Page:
Capitals’ deadline moves prove management remains in denial

Adam Proteau
George McPhee (Mitchell Layton/NHLI via Getty Images)
George McPhee (Mitchell Layton/NHLI via Getty Images)

For the second straight season, the Washington Capitals are going full steam ahead with the vision of themselves as a Stanley Cup contender. Well, perhaps “full steam ahead” isn’t the most apt phrase. That suggests they’re a train on a rail line, headed in a linear direction to reach a particular end.

But the more I see the moves Caps GM George McPhee makes, the more I think this team is moving ahead like a speeding car in an action movie, careening over sidewalks and straight through fruit stands, keeping viewers in suspense as to where it will stop. And after trade deadline 2014 came to an end – and Washington loaded up with more veterans – I’m still not convinced they’re a playoff team, let alone a for-real menace to do any post-season damage.

The price McPhee paid to change his team was relatively small – a fourth-round pick to Anaheim for Dustin Penner; disgruntled backup goalie Michal Neuvirth to Buffalo for Jaroslav Halak; disgruntled winger Martin Erat to Phoenix for essentially a decent prospect – and they’re not taking on any long-term salary in any deal. Yet for all intents and purposes, the Capitals’ overall picture stays the same. They’ll be expected to push for a playoff spot and then some.

But let’s be honest. With due respect to Washington’s new players, does this team strike you as capable of scaring anybody? Even with a 6-2-2 record in their past 10 games, they’re currently one point out of the eighth seed in the Eastern Conference, but they’re also battling four other Eastern Conference opponents (Columbus, Detroit, New Jersey and Ottawa) for it and they’re only five points ahead of the 13th-place Carolina Hurricanes. One bad week could all but bury them.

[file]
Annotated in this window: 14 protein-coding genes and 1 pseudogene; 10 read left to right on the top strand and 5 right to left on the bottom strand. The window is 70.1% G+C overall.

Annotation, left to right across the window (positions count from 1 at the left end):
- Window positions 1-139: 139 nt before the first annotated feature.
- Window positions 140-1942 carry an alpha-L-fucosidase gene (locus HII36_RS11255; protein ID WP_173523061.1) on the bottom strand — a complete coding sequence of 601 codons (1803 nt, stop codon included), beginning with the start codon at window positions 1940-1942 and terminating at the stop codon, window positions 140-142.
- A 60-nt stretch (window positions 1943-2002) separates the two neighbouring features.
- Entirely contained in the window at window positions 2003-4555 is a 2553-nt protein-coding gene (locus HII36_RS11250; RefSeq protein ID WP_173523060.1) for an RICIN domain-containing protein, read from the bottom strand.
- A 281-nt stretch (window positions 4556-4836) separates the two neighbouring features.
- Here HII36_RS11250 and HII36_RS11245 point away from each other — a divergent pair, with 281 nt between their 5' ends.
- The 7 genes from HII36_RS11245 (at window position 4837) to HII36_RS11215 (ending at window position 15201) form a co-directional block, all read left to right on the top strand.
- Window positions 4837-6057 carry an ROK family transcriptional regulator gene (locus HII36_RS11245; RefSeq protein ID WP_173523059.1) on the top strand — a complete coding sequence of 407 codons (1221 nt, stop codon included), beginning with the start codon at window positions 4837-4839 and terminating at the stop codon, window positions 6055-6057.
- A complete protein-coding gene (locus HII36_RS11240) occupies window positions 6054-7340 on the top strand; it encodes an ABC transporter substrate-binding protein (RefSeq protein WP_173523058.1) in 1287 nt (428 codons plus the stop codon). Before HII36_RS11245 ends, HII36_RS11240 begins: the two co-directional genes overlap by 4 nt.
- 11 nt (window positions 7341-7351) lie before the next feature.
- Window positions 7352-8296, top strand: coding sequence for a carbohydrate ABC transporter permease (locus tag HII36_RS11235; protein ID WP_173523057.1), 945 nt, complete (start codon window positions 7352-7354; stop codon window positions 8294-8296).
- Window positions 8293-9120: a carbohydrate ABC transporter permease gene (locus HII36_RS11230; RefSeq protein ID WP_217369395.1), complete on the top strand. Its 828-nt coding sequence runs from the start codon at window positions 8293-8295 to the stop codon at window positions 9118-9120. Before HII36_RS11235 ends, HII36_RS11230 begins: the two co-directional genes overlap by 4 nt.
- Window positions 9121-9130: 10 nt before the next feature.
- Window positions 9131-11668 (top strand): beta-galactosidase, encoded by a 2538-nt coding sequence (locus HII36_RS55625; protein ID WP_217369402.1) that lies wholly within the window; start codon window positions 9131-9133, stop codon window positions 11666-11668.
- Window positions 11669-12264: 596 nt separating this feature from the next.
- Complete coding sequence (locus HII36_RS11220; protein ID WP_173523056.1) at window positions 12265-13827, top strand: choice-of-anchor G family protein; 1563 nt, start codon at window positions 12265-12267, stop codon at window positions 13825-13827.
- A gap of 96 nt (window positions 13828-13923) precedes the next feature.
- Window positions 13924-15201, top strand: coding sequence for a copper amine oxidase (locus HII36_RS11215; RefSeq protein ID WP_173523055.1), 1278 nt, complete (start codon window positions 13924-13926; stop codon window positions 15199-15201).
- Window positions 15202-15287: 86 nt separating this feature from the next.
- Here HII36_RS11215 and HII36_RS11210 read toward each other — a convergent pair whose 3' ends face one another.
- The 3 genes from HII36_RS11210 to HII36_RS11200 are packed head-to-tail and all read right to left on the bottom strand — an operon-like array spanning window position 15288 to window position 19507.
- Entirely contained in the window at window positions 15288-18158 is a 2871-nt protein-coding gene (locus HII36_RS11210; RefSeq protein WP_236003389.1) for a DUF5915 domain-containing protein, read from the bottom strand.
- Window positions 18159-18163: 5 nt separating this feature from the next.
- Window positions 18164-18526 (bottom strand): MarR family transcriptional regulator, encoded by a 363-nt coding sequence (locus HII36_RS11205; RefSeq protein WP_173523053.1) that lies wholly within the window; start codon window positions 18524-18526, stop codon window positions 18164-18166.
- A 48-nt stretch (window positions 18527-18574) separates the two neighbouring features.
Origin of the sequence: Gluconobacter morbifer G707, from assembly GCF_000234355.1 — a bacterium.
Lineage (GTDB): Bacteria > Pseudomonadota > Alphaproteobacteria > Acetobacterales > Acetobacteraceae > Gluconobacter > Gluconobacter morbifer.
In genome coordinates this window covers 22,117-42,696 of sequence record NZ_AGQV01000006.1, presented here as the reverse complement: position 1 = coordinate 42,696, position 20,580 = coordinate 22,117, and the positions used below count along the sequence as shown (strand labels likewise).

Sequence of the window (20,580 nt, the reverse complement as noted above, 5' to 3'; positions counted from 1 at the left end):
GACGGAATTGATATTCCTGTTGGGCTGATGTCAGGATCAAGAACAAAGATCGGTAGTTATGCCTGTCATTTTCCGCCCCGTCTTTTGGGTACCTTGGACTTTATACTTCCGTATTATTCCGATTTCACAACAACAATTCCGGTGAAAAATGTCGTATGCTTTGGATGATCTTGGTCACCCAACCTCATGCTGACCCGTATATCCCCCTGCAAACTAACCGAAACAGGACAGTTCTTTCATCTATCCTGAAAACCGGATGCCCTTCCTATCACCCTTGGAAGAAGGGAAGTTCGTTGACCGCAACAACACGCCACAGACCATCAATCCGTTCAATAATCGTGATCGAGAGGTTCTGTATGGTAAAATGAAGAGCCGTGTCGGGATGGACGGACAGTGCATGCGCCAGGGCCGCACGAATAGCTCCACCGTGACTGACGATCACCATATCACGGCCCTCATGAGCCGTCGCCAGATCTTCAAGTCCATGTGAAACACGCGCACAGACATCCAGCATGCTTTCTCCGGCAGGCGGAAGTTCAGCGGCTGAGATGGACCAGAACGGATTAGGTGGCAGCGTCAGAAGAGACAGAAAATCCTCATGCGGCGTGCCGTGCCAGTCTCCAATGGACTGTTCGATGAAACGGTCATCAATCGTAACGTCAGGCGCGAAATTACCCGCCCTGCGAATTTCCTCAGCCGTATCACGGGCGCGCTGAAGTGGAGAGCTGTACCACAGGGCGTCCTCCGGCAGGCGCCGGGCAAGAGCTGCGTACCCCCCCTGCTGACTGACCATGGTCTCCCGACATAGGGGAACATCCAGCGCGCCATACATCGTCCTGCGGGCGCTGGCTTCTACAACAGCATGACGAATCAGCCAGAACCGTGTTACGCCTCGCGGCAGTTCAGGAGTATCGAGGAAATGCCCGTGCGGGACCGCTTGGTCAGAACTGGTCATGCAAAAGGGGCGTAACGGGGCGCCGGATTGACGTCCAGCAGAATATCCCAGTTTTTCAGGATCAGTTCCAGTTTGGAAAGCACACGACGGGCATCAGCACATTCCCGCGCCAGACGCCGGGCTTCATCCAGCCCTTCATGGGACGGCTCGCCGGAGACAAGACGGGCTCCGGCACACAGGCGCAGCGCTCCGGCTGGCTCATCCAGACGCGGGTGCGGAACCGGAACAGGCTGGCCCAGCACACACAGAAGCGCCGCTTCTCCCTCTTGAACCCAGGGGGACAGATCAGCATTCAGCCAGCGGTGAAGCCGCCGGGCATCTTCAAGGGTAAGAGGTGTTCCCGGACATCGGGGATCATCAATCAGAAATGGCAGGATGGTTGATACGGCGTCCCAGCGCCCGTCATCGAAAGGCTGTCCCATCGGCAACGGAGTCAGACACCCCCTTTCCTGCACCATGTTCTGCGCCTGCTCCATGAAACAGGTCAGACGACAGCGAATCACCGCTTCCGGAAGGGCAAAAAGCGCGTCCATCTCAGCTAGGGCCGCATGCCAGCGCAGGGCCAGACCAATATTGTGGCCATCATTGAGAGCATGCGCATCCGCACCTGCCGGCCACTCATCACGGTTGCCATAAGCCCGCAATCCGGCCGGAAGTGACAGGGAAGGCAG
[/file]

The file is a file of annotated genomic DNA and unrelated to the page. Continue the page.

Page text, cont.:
And have a gander at the Caps’ schedule this month: Boston twice. Pittsburgh twice. Los Angeles twice. Philadephia. Phoenix. San Jose. Anaheim. You can make the argument they don’t have a single soft-touch game until they take on the Islanders April 5. By that point, their fate may be long-sealed.

Say what you will about the Vancouver Canucks’ utter mishandling of their goaltending situation, but at least they’ve begun the process of altering their core. Can the same be said about Washington? No. There’s still a run on rose-colored glasses going on here and turning to Halak and Penner instead of parceling off attractive assets suggests it’s going to continue for the foreseeable future.

As I’ve noted numerous times in recent seasons, McPhee’s tenure as Capitals GM has reached its best before date some time ago. Last year’s indefensible Filip Forsberg-for-Erat trade is even more odious than it was back then. Even if Russian forward Evgeny Kuznetzov joins the team in the weeks and months to come, he isn’t capable on his own of winning games, or of making them a better defensive squad. The issues with this franchise run deeper than that. But so long as he has the ear of owner Ted Leonsis, McPhee will keep putting band-aids on broken bones. If that happens, expect a Calgary Flames-like descent into year upon year of ninth-and-tenth-place finishes.

It would have been impossible and foolish for McPhee to jam sticks of dynamite in either end of the team today and blow the whole roster up. That’s not what’s being advocated. What’s being advocated is the recognition this group isn’t keeping up with its rivals and likely will be less capable of doing so as the days go on.

Bringing in more veterans on a short-term basis won’t get you to recognize that. All that does is spray a momentary mist of perfume over an environment that hardly smells of roses.